I was reminded today of the young engineer who was about to leave the office one evening when he unexpectedly encountered the CEO.
“Do you know how to work this thing?” said the CEO pointing at the shredder, “My secretary has already gone home and this document is very important and very sensitive.”
“Yes”, says the young hopeful, switching on the shredder and feeding in the document.
As it disappears the boss says “Just one copy will do”.
When the Age criticises Labor things must be bad.
IF JULIA GILLARD were seeking to sanitise her government on any point of principle, it might carry some force. But the Prime Minister decided to take out her political rubbish, not because she objected to the putrefaction but because the neighbours wouldn’t stop talking about the smell.
Did something change? New evidence come to light? Ms. Gillard suspends Mr. Thomson and asks Mr. Slipper not to rush back and says …
“I want to ensure that Australians can look at this building, look at this institution and feel respect for this institution.” AFP.
I’m looking forward to that too and I hope it will happen the day after the next election.
Well no, but nearly …
and worth putting up with the advert.
And I, too, hope this has given you something to think about.
In a democracy, you’re entitled to the presumption of innocence,” Senator Conroy told Channel 9.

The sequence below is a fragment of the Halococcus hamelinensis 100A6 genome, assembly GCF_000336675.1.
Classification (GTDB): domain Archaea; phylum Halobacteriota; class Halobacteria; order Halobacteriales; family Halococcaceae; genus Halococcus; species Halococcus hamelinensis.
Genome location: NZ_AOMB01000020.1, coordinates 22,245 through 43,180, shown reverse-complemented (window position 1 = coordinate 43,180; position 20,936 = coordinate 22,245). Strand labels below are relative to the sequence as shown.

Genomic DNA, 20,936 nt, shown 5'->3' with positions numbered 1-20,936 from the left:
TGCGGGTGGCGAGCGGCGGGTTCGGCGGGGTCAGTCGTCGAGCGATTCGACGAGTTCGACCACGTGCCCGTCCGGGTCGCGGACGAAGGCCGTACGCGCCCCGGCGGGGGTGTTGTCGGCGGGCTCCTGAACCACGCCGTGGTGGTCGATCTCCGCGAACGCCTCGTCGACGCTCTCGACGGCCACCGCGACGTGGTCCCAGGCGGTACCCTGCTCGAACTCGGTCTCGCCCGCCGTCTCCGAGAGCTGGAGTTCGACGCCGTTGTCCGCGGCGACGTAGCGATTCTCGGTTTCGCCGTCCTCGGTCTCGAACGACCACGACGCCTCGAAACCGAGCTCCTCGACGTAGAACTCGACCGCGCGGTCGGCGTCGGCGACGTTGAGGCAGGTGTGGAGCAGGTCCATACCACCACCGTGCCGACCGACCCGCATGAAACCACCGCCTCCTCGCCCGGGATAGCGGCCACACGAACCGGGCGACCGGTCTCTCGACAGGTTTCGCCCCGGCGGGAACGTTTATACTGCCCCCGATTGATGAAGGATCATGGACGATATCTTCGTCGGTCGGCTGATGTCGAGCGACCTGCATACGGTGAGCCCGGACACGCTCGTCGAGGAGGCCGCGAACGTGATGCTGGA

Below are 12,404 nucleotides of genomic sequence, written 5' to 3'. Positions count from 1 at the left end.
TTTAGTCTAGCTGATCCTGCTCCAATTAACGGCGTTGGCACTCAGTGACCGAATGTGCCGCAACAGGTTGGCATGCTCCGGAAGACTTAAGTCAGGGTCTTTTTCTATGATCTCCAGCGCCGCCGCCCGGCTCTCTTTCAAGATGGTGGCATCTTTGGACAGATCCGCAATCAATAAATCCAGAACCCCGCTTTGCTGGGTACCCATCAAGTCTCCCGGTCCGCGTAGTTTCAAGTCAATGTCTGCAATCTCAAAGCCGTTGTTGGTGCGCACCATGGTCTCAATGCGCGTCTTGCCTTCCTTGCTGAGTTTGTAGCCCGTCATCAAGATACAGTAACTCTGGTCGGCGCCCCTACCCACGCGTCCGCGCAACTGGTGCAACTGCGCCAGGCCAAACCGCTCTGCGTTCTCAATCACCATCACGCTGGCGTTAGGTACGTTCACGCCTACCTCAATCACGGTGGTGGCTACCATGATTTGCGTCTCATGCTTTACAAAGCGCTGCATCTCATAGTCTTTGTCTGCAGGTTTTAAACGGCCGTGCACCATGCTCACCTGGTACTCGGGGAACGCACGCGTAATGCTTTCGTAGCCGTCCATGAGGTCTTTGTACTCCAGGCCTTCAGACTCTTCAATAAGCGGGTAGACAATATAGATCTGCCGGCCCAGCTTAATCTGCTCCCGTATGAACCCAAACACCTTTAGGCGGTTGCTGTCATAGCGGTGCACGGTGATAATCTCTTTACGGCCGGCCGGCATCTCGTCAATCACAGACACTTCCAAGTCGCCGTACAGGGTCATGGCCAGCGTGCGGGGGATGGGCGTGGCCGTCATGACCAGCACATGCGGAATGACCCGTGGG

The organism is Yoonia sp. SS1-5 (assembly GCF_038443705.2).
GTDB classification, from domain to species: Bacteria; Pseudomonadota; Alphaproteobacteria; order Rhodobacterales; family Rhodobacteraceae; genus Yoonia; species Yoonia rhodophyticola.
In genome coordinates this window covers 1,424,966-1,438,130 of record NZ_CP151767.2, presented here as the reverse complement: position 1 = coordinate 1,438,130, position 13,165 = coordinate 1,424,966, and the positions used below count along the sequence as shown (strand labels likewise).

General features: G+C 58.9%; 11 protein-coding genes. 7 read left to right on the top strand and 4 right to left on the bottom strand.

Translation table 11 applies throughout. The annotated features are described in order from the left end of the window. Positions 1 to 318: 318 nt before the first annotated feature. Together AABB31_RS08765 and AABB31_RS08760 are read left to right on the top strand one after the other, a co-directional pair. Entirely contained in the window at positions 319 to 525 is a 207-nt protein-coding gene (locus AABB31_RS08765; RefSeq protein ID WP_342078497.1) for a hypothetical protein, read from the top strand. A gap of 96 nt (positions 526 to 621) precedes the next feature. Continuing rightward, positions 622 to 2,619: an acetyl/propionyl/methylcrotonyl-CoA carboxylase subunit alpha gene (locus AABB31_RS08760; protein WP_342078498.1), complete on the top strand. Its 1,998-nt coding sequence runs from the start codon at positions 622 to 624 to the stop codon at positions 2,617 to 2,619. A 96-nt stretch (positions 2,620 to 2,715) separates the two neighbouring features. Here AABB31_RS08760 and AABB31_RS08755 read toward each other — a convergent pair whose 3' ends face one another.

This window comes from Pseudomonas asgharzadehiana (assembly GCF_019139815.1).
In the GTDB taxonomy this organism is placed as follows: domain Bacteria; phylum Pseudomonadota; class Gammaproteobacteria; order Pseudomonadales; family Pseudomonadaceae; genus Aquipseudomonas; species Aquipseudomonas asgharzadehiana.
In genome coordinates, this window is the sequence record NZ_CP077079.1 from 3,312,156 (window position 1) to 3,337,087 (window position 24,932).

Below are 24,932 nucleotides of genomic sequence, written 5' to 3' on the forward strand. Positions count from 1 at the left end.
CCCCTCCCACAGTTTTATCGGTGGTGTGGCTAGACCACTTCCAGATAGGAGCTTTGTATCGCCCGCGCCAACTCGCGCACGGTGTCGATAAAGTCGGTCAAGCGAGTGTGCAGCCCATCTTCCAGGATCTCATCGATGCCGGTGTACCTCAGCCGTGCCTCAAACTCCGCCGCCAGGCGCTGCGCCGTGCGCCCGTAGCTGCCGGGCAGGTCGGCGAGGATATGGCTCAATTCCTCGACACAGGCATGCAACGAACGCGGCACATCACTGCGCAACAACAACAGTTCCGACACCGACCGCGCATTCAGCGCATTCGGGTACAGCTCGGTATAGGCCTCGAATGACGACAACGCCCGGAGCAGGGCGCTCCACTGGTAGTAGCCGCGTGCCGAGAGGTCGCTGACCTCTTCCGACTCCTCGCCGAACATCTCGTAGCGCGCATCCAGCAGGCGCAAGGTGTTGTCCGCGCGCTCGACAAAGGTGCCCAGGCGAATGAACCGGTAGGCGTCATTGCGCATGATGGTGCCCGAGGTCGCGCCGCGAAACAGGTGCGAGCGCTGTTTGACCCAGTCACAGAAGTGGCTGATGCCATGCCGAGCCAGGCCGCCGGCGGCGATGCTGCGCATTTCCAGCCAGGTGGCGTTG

Reports the Sydney Morning Herald
Well not in Julia Gillard’s democracy.
Reason for action to be presumed unless proved otherwise
(a) in an application in relation to a contravention of this Part, it is alleged that a person took, or is taking, action for a particular reason or with a particular intent; and
(b) taking that action for that reason or with that intent would constitute a contravention of this Part;
it is presumed, in proceedings arising from the application, that the action was, or is being, taken for that reason or with that intent, unless the person proves otherwise.
In plainer English this means the employer is guilty of the complaint levelled by the employee unless he can prove otherwise – a reverse onus of proof. Ms. Gillard is the author of this act. Perhaps Mr. Conroy should ask Nicola the First Law Officer Roxon to explain that to him … she might have worked it out by now.